The board of Stop Spraying New Brunswick today approved a new logo. The simple, clean design features a leafless tree and the name of the organization.
Several designs were displayed on the SSNB Facebook page with a poll seeking input, and the tree-and-name design proved the most popular, with a similar design coming second.
“The logo that won captures the main concern of our supporters: the loss of hardwood trees and our biodiverse forests, with the resultant loss of wildlife and economic opportunities in rural New Brunswick,” stated SSNB president Caroline Lubbe-D’Arcy.
The new logo, created in-house and unveiled shortly after the decision, provides SSNB a modern-looking logo that expresses its fundamental concerns in a simple fashion. It retains the black-red-white colour theme of the former logo.
The organization will soon launch a campaign where it will create videos featuring citizens of the province expressing their concerns about herbicide application.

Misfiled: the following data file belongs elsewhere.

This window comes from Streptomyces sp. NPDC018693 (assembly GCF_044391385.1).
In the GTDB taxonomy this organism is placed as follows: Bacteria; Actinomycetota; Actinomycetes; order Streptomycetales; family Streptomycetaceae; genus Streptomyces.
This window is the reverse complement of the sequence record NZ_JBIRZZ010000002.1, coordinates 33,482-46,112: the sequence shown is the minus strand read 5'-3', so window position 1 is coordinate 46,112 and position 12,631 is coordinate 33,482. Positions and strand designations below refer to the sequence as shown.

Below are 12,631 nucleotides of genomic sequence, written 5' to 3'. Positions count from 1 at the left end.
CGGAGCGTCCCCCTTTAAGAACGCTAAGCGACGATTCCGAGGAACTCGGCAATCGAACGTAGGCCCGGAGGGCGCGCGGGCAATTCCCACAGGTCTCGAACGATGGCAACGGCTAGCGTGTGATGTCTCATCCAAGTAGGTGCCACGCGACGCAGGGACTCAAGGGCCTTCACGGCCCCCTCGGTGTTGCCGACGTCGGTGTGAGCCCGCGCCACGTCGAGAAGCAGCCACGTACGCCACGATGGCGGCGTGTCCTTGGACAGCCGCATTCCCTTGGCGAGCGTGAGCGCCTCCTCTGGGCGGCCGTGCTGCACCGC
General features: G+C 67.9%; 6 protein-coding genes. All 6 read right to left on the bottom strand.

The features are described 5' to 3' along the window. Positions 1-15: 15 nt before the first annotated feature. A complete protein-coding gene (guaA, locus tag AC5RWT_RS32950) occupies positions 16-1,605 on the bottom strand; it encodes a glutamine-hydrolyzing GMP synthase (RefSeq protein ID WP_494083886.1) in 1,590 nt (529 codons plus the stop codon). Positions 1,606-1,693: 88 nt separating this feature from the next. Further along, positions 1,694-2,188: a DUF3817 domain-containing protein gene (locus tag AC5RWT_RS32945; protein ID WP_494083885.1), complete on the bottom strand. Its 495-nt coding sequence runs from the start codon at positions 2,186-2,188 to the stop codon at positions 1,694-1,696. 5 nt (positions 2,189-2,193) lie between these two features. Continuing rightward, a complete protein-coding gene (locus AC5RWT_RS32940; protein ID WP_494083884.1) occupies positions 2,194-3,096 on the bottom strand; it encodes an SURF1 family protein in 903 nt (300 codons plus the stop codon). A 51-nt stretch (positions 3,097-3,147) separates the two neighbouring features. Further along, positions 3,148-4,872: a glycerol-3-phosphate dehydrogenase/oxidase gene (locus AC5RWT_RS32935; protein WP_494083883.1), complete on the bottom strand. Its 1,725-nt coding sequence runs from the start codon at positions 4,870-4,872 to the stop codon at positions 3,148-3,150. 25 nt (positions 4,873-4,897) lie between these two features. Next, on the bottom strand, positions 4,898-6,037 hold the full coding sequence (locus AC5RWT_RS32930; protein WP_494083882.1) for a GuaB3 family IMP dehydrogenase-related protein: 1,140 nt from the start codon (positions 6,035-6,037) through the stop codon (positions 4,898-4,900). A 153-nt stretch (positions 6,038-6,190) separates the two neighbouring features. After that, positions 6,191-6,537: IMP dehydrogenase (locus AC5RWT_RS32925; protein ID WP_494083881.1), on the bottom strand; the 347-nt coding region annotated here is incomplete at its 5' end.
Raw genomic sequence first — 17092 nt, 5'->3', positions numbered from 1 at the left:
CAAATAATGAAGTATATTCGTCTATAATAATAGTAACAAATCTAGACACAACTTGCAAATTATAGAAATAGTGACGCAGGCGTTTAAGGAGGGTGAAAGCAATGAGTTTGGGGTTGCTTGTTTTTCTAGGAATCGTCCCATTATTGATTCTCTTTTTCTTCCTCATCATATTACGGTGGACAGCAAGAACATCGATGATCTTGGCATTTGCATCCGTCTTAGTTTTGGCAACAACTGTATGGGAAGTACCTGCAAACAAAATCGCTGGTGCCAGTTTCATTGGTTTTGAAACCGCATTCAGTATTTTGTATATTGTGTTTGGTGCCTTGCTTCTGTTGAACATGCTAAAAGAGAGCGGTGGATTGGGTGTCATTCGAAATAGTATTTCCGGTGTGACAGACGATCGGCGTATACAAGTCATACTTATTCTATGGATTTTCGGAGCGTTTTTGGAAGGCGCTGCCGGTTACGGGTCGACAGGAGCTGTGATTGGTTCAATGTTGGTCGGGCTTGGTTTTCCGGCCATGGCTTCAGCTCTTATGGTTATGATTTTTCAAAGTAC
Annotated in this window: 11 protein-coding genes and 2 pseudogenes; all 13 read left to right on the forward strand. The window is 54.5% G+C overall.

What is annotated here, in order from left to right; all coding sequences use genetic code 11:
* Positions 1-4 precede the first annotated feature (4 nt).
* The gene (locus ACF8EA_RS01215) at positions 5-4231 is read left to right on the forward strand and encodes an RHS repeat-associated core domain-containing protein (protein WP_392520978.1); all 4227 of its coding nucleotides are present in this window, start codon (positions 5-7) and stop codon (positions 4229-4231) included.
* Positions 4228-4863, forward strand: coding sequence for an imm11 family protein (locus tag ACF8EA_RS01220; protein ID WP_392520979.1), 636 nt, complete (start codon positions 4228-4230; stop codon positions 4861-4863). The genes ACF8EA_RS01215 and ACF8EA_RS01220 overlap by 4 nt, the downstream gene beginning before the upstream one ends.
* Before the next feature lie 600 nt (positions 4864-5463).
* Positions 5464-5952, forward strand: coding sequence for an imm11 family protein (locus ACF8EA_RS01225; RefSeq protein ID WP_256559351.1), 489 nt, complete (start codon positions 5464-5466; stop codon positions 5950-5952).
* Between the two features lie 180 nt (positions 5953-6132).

The government has refused to end its spraying program – which costs $2 million per year – despite some 35,000 signatories to a petition calling for the end of such activity on Crown Land.
Today, Stop Spraying New Brunswick, Inc. (SSNB) filed an official request seeking to learn how much the taxpayer pays to have forestry companies spray glyphosate-based herbicides on Crown forests.
“It’s important for the public to know how much they are subsidizing big forestry companies,” stated Vern Faulkner, a director with the non-profit advocacy group.
The Right to Information and Privacy Protection Act request, better known as a freedom of information request, asks for total costs spent in 2015, 2016 and 2017.
In 2015, the Auditor-General filed an official report where she revealed the government spent approximately of $2 million each year to fund glyphosate-based herbicide spraying on Crown forests.
This support given to private forestry amounted to $2.05 million in 2009, $1.92 million in 2010, $2.25 million in 2011, and $2.09 million in 2012.
Many of the supporters of SSNB believe the province, by allowing the application of glyphosate on Crown forests, has not done enough to protect the environment. This view is supported by a growing number of peer-reviewed scientific studies, but SSNB also wishes to highlight the costs the taxpayer incurs.
“Simply put, the government spends taxpayer’s money supporting private forestry company activity on public land,” said Faulkner. “It’s a subsidy, nothing less, and the voter – as we approach an election – should know how much we’re paying.”
The government now has 30 days to respond to the Right to Information and Privacy Protection Act request.